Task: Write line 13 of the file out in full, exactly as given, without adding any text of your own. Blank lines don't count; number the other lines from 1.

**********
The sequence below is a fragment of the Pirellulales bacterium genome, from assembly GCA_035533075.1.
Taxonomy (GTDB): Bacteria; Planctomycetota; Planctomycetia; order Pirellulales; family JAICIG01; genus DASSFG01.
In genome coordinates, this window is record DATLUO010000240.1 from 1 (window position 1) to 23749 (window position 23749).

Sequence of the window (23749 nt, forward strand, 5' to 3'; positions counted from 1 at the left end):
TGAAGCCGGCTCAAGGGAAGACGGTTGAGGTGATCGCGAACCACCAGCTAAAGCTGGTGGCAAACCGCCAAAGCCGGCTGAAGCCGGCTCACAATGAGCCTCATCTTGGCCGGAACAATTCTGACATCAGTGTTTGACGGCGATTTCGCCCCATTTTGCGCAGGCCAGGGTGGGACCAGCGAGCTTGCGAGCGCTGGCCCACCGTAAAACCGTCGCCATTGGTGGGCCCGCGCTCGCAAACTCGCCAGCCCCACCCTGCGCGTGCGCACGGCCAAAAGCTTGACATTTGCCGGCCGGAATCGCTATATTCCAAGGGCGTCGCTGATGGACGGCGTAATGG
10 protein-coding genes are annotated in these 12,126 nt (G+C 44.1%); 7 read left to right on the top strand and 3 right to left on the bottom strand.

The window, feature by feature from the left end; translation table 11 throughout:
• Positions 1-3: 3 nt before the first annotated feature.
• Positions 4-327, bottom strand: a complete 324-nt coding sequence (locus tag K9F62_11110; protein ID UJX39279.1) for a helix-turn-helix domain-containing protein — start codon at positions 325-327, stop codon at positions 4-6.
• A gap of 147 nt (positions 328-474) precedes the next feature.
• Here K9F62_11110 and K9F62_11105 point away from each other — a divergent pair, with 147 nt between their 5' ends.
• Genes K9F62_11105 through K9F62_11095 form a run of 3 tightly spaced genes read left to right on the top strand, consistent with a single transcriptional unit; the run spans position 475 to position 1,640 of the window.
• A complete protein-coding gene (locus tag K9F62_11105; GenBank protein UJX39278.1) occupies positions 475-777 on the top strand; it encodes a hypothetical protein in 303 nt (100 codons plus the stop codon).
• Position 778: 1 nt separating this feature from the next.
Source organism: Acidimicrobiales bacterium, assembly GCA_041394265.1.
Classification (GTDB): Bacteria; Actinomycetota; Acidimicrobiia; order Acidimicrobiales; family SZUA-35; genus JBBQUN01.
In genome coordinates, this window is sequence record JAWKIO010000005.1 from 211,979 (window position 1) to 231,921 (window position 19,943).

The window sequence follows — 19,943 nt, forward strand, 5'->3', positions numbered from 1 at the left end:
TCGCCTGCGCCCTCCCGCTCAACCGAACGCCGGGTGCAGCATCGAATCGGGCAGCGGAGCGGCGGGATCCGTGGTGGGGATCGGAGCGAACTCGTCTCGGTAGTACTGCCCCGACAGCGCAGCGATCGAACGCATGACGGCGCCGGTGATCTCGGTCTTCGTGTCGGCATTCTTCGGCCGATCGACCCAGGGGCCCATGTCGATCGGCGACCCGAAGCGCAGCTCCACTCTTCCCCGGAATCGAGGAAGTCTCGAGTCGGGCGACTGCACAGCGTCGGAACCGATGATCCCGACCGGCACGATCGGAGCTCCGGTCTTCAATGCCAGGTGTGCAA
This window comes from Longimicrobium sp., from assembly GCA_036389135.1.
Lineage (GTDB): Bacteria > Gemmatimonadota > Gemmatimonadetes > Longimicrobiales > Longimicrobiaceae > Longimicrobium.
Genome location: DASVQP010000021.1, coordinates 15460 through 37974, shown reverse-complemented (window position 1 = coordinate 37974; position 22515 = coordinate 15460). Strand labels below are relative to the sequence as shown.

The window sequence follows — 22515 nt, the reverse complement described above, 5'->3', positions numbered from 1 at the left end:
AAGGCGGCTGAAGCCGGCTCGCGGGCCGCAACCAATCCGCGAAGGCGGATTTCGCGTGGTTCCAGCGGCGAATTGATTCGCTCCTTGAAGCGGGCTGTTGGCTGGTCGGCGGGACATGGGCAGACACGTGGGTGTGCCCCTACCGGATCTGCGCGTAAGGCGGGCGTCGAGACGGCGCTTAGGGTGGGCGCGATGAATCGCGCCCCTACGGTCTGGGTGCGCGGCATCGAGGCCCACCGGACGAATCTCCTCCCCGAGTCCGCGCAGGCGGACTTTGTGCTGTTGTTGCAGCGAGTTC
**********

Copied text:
• A complete protein-coding gene (locus tag K9F62_11105; GenBank protein UJX39278.1) occupies positions 475-777 on the top strand; it encodes a hypothetical protein in 303 nt (100 codons plus the stop codon).